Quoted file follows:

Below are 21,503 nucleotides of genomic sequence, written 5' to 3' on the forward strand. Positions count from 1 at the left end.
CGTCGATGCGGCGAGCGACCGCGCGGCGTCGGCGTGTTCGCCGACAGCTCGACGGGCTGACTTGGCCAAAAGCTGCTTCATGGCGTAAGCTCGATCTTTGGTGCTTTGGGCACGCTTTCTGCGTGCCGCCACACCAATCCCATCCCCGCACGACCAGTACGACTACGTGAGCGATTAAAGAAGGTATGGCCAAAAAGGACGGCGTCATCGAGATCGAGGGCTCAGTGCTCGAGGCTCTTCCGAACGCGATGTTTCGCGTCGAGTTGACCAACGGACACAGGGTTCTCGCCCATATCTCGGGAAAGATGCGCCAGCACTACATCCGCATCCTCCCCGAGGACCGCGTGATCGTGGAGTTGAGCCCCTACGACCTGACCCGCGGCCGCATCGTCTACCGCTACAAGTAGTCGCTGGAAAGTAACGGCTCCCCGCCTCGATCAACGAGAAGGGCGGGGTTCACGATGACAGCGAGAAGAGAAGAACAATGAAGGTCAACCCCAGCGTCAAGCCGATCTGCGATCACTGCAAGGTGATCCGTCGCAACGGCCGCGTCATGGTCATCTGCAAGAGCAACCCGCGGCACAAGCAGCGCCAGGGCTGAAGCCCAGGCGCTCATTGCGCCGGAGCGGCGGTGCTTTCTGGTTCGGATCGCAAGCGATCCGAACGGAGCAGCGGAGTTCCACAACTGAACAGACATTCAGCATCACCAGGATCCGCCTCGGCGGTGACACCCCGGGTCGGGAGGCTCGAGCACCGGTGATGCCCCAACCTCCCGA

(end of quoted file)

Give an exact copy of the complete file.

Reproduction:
Below are 21,503 nucleotides of genomic sequence, written 5' to 3' on the forward strand. Positions count from 1 at the left end.
CGTCGATGCGGCGAGCGACCGCGCGGCGTCGGCGTGTTCGCCGACAGCTCGACGGGCTGACTTGGCCAAAAGCTGCTTCATGGCGTAAGCTCGATCTTTGGTGCTTTGGGCACGCTTTCTGCGTGCCGCCACACCAATCCCATCCCCGCACGACCAGTACGACTACGTGAGCGATTAAAGAAGGTATGGCCAAAAAGGACGGCGTCATCGAGATCGAGGGCTCAGTGCTCGAGGCTCTTCCGAACGCGATGTTTCGCGTCGAGTTGACCAACGGACACAGGGTTCTCGCCCATATCTCGGGAAAGATGCGCCAGCACTACATCCGCATCCTCCCCGAGGACCGCGTGATCGTGGAGTTGAGCCCCTACGACCTGACCCGCGGCCGCATCGTCTACCGCTACAAGTAGTCGCTGGAAAGTAACGGCTCCCCGCCTCGATCAACGAGAAGGGCGGGGTTCACGATGACAGCGAGAAGAGAAGAACAATGAAGGTCAACCCCAGCGTCAAGCCGATCTGCGATCACTGCAAGGTGATCCGTCGCAACGGCCGCGTCATGGTCATCTGCAAGAGCAACCCGCGGCACAAGCAGCGCCAGGGCTGAAGCCCAGGCGCTCATTGCGCCGGAGCGGCGGTGCTTTCTGGTTCGGATCGCAAGCGATCCGAACGGAGCAGCGGAGTTCCACAACTGAACAGACATTCAGCATCACCAGGATCCGCCTCGGCGGTGACACCCCGGGTCGGGAGGCTCGAGCACCGGTGATGCCCCAACCTCCCGA